It would take a purchase by United Paramount Theaters—and Walt Disney’s decision to launch his own ABC weekly series—to tip ABC’s struggle from extinction in fourth place to perennial third. Moving out of that predicament would have to wait a few more decades, but that’s not why we’re here.
The Christmas Episode: “Joe Santa Claus”. Original Broadcast: December 20, 1951. The print doesn’t say “Gruen” anywhere on it, but we’re going to take IMDB’s word for it.
Oh great, we’re in another department store…you’d think that’s where people went during Christmas! Anyway, welcome to Morley’s, and the story wastes no time in introducing us to hardware department drone Joe Peters. It also wastes no time in telling us that Peters has been reassigned from hardware to toys…to serve as this year’s Santa Claus. When he hears the news, Bill looks like he was just asked to eat a turd.
He’s also informed that, as a hardware worker, he’s more “expendable” at Christmas than…saaay…the old fart janitor who really wants the Santa gig. Oh sure, a guy can learn every picky detail about the hardware department in a snap, but working a mop and a floor buffer? That’s very specialized work right there. It’s that type of logic that put Circuit City out of business.
With Joe resigned to his fate, the janitor—“Uncle Willie” (ugh)—helps load the younger man into the Santa suit, and Joe tells his whole sorry story while the older man has his hands down Joe’s pants positioning the pillows.
No really, “hands down Joe’s pants”. Dignity in the workplace? It's retail, you chump!
Joe met Maria, the woman destined to be his future ex-wife, in postwar Germany—and yes, that means we get a painfully long scene where he teaches her English. He brings her home to America and sets out to make a home for the both of them…except he doesn’t hang on to a job very well. Maria obviously has the heart of a saint, because Joe suddenly has the growl of an underfed pit-bull. The one and only bone of contention in their ridiculous marriage is that Joe can’t hold on to a job, and Maria wants to get work outside of the house to help pay for things.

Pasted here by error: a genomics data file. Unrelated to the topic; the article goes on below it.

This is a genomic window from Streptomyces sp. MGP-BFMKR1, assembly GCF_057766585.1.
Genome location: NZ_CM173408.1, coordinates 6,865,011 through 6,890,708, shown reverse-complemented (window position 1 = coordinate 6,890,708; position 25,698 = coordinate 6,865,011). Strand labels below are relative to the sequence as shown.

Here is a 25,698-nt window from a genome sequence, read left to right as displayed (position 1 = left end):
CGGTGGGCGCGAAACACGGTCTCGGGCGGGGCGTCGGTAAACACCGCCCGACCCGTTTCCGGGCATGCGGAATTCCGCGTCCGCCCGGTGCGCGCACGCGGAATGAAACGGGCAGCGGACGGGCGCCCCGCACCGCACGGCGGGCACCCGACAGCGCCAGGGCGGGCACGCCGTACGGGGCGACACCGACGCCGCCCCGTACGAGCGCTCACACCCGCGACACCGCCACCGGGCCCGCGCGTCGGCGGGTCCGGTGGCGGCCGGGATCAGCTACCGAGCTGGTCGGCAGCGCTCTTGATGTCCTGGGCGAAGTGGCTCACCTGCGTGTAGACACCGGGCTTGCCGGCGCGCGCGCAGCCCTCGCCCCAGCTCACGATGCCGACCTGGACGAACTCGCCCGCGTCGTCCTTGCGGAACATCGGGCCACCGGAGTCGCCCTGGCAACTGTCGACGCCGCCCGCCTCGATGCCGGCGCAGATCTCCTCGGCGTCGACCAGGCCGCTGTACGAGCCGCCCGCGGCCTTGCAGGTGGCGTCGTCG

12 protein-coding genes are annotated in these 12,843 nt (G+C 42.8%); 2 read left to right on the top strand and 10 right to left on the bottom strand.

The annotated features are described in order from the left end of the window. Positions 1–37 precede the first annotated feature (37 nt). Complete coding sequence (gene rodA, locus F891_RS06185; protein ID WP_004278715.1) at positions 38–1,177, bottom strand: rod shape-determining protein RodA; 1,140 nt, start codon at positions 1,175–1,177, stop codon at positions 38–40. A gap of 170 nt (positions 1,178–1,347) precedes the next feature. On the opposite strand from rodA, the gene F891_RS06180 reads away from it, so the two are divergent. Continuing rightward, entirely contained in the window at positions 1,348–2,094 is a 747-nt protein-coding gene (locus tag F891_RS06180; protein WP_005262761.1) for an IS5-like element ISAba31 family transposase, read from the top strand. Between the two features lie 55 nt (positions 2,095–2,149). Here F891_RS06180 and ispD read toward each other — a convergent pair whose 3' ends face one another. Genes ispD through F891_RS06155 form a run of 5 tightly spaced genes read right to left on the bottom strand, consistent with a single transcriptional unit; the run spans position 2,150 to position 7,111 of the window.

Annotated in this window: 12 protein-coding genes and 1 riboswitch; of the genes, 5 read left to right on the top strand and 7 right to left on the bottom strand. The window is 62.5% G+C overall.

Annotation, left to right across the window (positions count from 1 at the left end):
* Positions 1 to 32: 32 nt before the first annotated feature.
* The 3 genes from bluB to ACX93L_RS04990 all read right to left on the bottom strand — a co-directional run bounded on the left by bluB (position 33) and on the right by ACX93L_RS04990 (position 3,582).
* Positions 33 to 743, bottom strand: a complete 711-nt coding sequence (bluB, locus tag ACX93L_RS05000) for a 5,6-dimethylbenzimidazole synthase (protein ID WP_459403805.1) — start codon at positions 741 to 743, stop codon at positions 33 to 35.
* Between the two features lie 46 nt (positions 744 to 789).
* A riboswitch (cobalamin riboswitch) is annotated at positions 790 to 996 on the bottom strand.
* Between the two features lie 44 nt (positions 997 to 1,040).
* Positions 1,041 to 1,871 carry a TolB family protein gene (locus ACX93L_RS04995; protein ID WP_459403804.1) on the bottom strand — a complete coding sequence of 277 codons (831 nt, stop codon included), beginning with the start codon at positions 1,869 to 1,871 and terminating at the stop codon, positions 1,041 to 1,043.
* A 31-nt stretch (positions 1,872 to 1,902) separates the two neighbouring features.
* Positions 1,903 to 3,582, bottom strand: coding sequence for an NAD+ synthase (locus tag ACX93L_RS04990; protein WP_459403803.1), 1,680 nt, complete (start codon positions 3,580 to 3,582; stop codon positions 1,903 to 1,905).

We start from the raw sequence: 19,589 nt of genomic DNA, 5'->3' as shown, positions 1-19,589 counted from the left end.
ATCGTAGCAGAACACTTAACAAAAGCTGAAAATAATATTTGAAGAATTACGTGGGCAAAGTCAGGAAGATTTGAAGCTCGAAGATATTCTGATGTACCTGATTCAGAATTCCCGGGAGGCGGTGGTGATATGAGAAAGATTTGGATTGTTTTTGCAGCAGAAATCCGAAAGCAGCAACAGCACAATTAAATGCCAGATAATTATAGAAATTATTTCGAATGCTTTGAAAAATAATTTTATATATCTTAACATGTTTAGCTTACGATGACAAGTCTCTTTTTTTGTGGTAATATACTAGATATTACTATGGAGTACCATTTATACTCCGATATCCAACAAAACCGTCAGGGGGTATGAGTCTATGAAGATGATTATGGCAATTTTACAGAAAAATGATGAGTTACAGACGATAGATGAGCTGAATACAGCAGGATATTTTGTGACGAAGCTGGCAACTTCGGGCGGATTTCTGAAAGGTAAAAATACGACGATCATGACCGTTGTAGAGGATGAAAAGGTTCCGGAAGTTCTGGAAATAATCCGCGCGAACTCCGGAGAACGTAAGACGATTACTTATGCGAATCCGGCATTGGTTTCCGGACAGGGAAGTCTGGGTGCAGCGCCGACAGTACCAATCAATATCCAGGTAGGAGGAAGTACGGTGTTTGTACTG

Meet the crappy couple!
It get’s Joe’s idiot pride bent out of shape, especially when Maria plays the “in Germany a man and wife both work all the time” card. “This isn’t Germany!” How dare you compare America to the heathen Godless lands of western Europe! He comes this close to bolting when she mentions that she’s having a baby, which lights him up instantly. When you have a contentious marriage with a single wage-earner who can’t hold a job, bringing a baby into it fixes everything! Adding pressure to an already-brittle psyche? Go back to bed, Doctor Freud!
And it does work…for the first few years. But he still has a hard time staying on the employment train, and Maria just won’t shut up about going to work. The way she yammers on about it, you’d think she was people! And then one dark, ominous night, Joe comes home to an empty house (with no dinner in the oven!!!!!) and a note that says Maria is babysitting for the neighbors! Dun-dun-DUHNNNNN! Joe wads up the note and sits staring it for God knows how long.
When he finally unclenches his fist a few hours later, Maria comes home with (gasp!) FIVE WHOLE DOLLARS! “You’ve made a fool out of me, Maria…but for the last time!” Joe blusters, and while I’m trying to remember if we were ever shown a first time, he walks out of his wife’s life and abandons his family. Over babysitting. Is it too late to rename this story “Joe Moron”?
And that’s the crux of the whole thing. Will being Santa Claus bring him closer to the true spirit of Christmas? And furthermore, (minor spoiler) will a chance in-costume encounter with his little girl be enough to totally heal his marriage without forcing Joe to change even a single one of the gaping personality flaws that tore the family apart in the first place? Well, what the hell do you think?
I have no idea how well this story played in 1951, but to my modern eyes Joe comes off as a flawed and petty person rather than what the story seems to think he is, a regular guy who made one stupid mistake that he lives to regret. What’s more, the stupid mistake the story thinks Joe made (losing his temper and walking out) probably isn’t as fatal as the stupid mistake that’s more obvious to us now (how dare you shame me as a man by trying to make this a two income family!). I don’t think anybody back in the day thought this yarn all the way through, since the ending implies the only thing Joe learned from his experience that he misses his wife and daughter. The issues that drove them apart in the first place get steamrolled flat by (God give me strength) “love conquers all”, making a meaningful understanding of each other's hopes and fears a tragic victim of the necessity of having to end these shows on time. It’s not terribly reassuring if you think about it for more than a minute.
If you can put every last bit of the above hogwash aside, it’s downright heartwarming! Just try not to let the story get in the way.
Our Holiday Lesson For Today: Nothing much more than what I’ve already said. Just that after all that stuff I actually liked, I’m just glad to have something to sharpen my fangs on again.
But Don’t Take My Word For It: Archive.org gives us what we think we need. And hey! (What I originally thought was going to be a) Smaller window this time!
If you just can’t watch this without some type of filter, it’s also available (on a pay-for-play basis)from Rifftrax with MST3k-style running commentary.
Next: Racket Squad!